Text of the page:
Introduction: Bow & Ruffles Swimsuit Designed in Sketchbook Using Pictures of My Fabric
I started designing this project using paint, because I didn't think I had time to learn how to use new design software. There was sewing to be done, after all! But when someone walked by and asked "Why aren't you using Sketchbook?", I figured I'd give it a chance.
It was surprisingly easy to learn, and I quickly figured out that I could take a picture of the fabrics I had chosen, and use the actual fabrics in my design! That way, it was really easy to see how the finished garment would look. I was really happy with the results, and within a couple of hours, I was all done with my design! The sewing part took about 2 days.
Hopefully you'll have as much fun designing your clothes as I did!
Step 1: Sketch a Quick Silhouette
I turned on the "Symmetry Y" function, selected the pencil and the oval tool, and made a head. Easy enough! Then, I selected the "steady line" tool, and drew a neck, shoulders, and the rest of the torso. I saved this image so that I could come back to it easily.
Step 2: Upload Your Fabric!
I originally started coloring in my swimsuit on the silhouette using the paintbrush tool, and plain green and blue colors. But the blue fabric I had selected was patterned, and it wasn't very well represented by the plain blue. I wondered if I could take a picture of the patterned fabric, and use that to build my design! I took a quick snapshot, and then selected "Add Image", from Sketchbook's "file" menu. I chose the picture I had just taken. And there was my fabric!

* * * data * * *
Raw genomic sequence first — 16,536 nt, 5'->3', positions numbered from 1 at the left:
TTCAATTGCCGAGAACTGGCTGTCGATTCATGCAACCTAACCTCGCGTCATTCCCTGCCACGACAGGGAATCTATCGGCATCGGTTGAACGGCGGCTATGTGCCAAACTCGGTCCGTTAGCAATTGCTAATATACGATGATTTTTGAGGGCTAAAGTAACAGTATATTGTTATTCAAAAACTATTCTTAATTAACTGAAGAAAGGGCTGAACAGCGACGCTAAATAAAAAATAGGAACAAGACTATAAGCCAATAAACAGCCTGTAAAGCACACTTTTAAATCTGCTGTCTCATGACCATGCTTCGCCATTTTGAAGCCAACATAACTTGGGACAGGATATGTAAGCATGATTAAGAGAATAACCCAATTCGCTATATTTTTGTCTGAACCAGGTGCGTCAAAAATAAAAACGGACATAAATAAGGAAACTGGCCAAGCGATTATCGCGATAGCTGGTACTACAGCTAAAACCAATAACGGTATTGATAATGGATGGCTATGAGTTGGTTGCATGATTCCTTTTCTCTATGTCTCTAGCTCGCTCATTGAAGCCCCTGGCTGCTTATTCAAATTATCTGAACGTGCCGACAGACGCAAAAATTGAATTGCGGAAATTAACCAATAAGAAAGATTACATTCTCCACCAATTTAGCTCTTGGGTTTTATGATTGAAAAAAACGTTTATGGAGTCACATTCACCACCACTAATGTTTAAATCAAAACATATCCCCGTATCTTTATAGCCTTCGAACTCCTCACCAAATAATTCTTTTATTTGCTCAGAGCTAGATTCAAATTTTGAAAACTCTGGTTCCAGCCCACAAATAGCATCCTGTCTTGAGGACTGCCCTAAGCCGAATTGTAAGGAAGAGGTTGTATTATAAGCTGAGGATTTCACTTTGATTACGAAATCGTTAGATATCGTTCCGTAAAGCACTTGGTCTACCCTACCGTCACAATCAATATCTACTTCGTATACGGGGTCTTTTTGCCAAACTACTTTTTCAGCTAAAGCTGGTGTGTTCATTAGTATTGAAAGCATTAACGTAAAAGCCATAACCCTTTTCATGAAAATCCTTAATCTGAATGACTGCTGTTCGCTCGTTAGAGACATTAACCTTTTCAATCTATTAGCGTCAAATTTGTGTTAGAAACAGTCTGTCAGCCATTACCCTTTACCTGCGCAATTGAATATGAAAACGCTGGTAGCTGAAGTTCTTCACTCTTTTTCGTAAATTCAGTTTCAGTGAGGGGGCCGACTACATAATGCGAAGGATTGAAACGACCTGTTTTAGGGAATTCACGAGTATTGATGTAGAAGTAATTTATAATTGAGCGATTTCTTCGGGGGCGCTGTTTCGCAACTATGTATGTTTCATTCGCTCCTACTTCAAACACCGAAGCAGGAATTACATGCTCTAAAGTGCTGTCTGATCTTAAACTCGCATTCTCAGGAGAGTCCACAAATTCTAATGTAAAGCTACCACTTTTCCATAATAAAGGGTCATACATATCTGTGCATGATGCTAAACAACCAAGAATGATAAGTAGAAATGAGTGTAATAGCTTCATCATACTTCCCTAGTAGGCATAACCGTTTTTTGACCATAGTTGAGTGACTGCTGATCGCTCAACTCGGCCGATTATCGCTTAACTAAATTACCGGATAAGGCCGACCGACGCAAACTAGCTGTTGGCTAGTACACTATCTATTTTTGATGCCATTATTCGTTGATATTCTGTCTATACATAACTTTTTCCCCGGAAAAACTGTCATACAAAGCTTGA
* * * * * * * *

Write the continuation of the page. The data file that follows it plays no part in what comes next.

I selected "Multiply" in the layer menu, because that way I could still see my silhouette underneath the fabric blocks I was adding. I resized the fabric so that it was in scale to my body, and placed it on the silhouette according to the plan I had in mind.
Then, I removed the excess fabric on the sides of the silhouette, using the paintbrush tool set on "transparent". I also drew over my original pencil lines again, to make them sharper and cleaner. The "Steady Line" tool made it really easy to follow my original drawing.
Step 3: Filling Out the Details
I drew a rounded neckline into the higher piece of green fabric, still using the "Symmetry Y" tool.
I knew I wanted triangles of the patterned fabric to tie in the front, making a bow. So I selected "Add Image" once again, and added a block of the patterned fabric to the empty space below my silhouette. Then I used the "Steady Line" and "Symmetry Y" tools, and the paintbrush set on "transparent" to draw around a bow shape with a knot in the middle. I took off "Symmetry Y" to add little ties of fabric hanging down from the knot. We all know the ends of the ties won't be symmetrical in real life... they'll float around and do whatever they want!
Then I used the "Select" tool to select the bow I had just made, and drag it into position on my silhouette. Since I could still see the green fabric underneath the bow, I moved the bow away from the swimsuit while I tinkered with the "Layer" menu. I figured out that I had to change the setting from "Multiply" to "Normal", and then the bow looked just the way I wanted it!
Step 4: Now for the Back...
I knew I wanted the straps to crisscross in the back. That way, they aren't going to fall off my shoulders easily! I also made the straps flare at the base, so that they're a bit wider where they attach to the front and back of the suit. I thought the front and sides would be more stable and comfortable that way.
Step 5: One More Detail...
I decided that the swimsuit just HAD to have a ruffle around the outside of the legs! So I used the "lasso select" tool to select little semi-circles of the patterned fabric. Then, I copy and pasted them, and arranged them on the legs of the suit one at a time. Perfect! My suit is cute on-screen...
Step 6: Finished!
...and even cuter in real life! I'm a little too shy to be wearing it for the picture, so my body double did the honor. But it fits really well, trust me. ;)